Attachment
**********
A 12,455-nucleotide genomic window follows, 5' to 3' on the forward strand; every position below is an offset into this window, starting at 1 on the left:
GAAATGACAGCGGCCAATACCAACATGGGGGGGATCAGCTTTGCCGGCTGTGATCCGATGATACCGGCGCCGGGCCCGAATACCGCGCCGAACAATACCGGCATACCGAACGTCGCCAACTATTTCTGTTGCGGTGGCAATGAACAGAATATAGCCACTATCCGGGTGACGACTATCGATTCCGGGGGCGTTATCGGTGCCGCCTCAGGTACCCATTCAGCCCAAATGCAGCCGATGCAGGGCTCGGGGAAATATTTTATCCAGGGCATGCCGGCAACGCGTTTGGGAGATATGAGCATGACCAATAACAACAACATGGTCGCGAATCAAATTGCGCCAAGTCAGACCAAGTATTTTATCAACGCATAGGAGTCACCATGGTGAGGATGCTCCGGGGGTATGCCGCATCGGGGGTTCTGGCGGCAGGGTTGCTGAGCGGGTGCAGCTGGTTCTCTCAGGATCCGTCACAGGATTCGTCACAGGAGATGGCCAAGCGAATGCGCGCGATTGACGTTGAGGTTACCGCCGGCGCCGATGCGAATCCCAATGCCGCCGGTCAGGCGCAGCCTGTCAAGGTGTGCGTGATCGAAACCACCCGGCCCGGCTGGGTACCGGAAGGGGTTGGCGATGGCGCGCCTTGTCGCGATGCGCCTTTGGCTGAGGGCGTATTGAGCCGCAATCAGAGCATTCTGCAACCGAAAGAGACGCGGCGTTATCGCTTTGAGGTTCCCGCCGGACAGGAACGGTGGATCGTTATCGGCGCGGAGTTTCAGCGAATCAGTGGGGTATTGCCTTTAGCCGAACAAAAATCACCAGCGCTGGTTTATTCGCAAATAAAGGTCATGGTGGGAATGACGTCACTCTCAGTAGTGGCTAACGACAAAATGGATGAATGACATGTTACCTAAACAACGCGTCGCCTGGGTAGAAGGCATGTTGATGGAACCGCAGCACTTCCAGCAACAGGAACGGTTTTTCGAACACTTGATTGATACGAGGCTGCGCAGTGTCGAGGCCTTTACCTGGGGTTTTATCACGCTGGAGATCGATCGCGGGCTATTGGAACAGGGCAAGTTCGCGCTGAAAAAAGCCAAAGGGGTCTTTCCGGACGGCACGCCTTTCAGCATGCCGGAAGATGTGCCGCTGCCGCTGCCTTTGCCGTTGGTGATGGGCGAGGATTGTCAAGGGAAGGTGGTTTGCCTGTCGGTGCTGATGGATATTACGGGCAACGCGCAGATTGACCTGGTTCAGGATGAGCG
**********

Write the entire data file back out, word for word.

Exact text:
A 12,455-nucleotide genomic window follows, 5' to 3' on the forward strand; every position below is an offset into this window, starting at 1 on the left:
GAAATGACAGCGGCCAATACCAACATGGGGGGGATCAGCTTTGCCGGCTGTGATCCGATGATACCGGCGCCGGGCCCGAATACCGCGCCGAACAATACCGGCATACCGAACGTCGCCAACTATTTCTGTTGCGGTGGCAATGAACAGAATATAGCCACTATCCGGGTGACGACTATCGATTCCGGGGGCGTTATCGGTGCCGCCTCAGGTACCCATTCAGCCCAAATGCAGCCGATGCAGGGCTCGGGGAAATATTTTATCCAGGGCATGCCGGCAACGCGTTTGGGAGATATGAGCATGACCAATAACAACAACATGGTCGCGAATCAAATTGCGCCAAGTCAGACCAAGTATTTTATCAACGCATAGGAGTCACCATGGTGAGGATGCTCCGGGGGTATGCCGCATCGGGGGTTCTGGCGGCAGGGTTGCTGAGCGGGTGCAGCTGGTTCTCTCAGGATCCGTCACAGGATTCGTCACAGGAGATGGCCAAGCGAATGCGCGCGATTGACGTTGAGGTTACCGCCGGCGCCGATGCGAATCCCAATGCCGCCGGTCAGGCGCAGCCTGTCAAGGTGTGCGTGATCGAAACCACCCGGCCCGGCTGGGTACCGGAAGGGGTTGGCGATGGCGCGCCTTGTCGCGATGCGCCTTTGGCTGAGGGCGTATTGAGCCGCAATCAGAGCATTCTGCAACCGAAAGAGACGCGGCGTTATCGCTTTGAGGTTCCCGCCGGACAGGAACGGTGGATCGTTATCGGCGCGGAGTTTCAGCGAATCAGTGGGGTATTGCCTTTAGCCGAACAAAAATCACCAGCGCTGGTTTATTCGCAAATAAAGGTCATGGTGGGAATGACGTCACTCTCAGTAGTGGCTAACGACAAAATGGATGAATGACATGTTACCTAAACAACGCGTCGCCTGGGTAGAAGGCATGTTGATGGAACCGCAGCACTTCCAGCAACAGGAACGGTTTTTCGAACACTTGATTGATACGAGGCTGCGCAGTGTCGAGGCCTTTACCTGGGGTTTTATCACGCTGGAGATCGATCGCGGGCTATTGGAACAGGGCAAGTTCGCGCTGAAAAAAGCCAAAGGGGTCTTTCCGGACGGCACGCCTTTCAGCATGCCGGAAGATGTGCCGCTGCCGCTGCCTTTGCCGTTGGTGATGGGCGAGGATTGTCAAGGGAAGGTGGTTTGCCTGTCGGTGCTGATGGATATTACGGGCAACGCGCAGATTGACCTGGTTCAGGATGAGCG